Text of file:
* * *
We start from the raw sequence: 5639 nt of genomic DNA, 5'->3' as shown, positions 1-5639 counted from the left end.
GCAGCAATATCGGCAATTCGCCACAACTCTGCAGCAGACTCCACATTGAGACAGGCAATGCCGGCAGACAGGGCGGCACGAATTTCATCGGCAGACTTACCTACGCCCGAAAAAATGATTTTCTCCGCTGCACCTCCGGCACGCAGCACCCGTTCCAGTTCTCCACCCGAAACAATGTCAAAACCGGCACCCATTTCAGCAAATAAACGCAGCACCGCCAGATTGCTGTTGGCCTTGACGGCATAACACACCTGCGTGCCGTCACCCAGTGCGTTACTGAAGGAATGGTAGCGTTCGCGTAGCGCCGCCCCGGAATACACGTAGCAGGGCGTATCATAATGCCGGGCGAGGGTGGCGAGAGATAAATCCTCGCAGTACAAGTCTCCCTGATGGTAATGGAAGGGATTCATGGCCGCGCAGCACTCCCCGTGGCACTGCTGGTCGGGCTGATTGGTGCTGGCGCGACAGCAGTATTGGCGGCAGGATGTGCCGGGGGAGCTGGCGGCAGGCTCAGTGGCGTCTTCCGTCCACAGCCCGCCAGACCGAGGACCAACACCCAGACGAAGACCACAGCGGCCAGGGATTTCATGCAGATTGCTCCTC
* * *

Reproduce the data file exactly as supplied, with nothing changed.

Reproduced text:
We start from the raw sequence: 5639 nt of genomic DNA, 5'->3' as shown, positions 1-5639 counted from the left end.
GCAGCAATATCGGCAATTCGCCACAACTCTGCAGCAGACTCCACATTGAGACAGGCAATGCCGGCAGACAGGGCGGCACGAATTTCATCGGCAGACTTACCTACGCCCGAAAAAATGATTTTCTCCGCTGCACCTCCGGCACGCAGCACCCGTTCCAGTTCTCCACCCGAAACAATGTCAAAACCGGCACCCATTTCAGCAAATAAACGCAGCACCGCCAGATTGCTGTTGGCCTTGACGGCATAACACACCTGCGTGCCGTCACCCAGTGCGTTACTGAAGGAATGGTAGCGTTCGCGTAGCGCCGCCCCGGAATACACGTAGCAGGGCGTATCATAATGCCGGGCGAGGGTGGCGAGAGATAAATCCTCGCAGTACAAGTCTCCCTGATGGTAATGGAAGGGATTCATGGCCGCGCAGCACTCCCCGTGGCACTGCTGGTCGGGCTGATTGGTGCTGGCGCGACAGCAGTATTGGCGGCAGGATGTGCCGGGGGAGCTGGCGGCAGGCTCAGTGGCGTCTTCCGTCCACAGCCCGCCAGACCGAGGACCAACACCCAGACGAAGACCACAGCGGCCAGGGATTTCATGCAGATTGCTCCTC